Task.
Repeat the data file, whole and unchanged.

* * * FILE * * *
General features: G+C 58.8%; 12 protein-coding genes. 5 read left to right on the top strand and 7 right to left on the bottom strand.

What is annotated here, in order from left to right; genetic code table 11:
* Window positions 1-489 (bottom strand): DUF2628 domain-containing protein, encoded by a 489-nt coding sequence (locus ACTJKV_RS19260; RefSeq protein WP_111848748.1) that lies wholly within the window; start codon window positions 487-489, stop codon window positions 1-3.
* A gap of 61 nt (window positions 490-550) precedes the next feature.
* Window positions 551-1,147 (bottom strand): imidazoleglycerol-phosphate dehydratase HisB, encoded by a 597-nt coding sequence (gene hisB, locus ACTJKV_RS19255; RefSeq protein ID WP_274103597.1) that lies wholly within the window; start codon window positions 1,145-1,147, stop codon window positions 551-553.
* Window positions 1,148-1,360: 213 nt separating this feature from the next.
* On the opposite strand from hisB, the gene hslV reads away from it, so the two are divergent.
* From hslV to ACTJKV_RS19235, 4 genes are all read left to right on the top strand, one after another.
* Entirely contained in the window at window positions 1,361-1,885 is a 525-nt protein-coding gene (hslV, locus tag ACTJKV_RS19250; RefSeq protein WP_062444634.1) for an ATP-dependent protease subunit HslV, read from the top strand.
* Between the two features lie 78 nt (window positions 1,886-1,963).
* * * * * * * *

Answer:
General features: G+C 58.8%; 12 protein-coding genes. 5 read left to right on the top strand and 7 right to left on the bottom strand.

What is annotated here, in order from left to right; genetic code table 11:
* Window positions 1-489 (bottom strand): DUF2628 domain-containing protein, encoded by a 489-nt coding sequence (locus ACTJKV_RS19260; RefSeq protein WP_111848748.1) that lies wholly within the window; start codon window positions 487-489, stop codon window positions 1-3.
* A gap of 61 nt (window positions 490-550) precedes the next feature.
* Window positions 551-1,147 (bottom strand): imidazoleglycerol-phosphate dehydratase HisB, encoded by a 597-nt coding sequence (gene hisB, locus ACTJKV_RS19255; RefSeq protein ID WP_274103597.1) that lies wholly within the window; start codon window positions 1,145-1,147, stop codon window positions 551-553.
* Window positions 1,148-1,360: 213 nt separating this feature from the next.
* On the opposite strand from hisB, the gene hslV reads away from it, so the two are divergent.
* From hslV to ACTJKV_RS19235, 4 genes are all read left to right on the top strand, one after another.
* Entirely contained in the window at window positions 1,361-1,885 is a 525-nt protein-coding gene (hslV, locus tag ACTJKV_RS19250; RefSeq protein WP_062444634.1) for an ATP-dependent protease subunit HslV, read from the top strand.
* Between the two features lie 78 nt (window positions 1,886-1,963).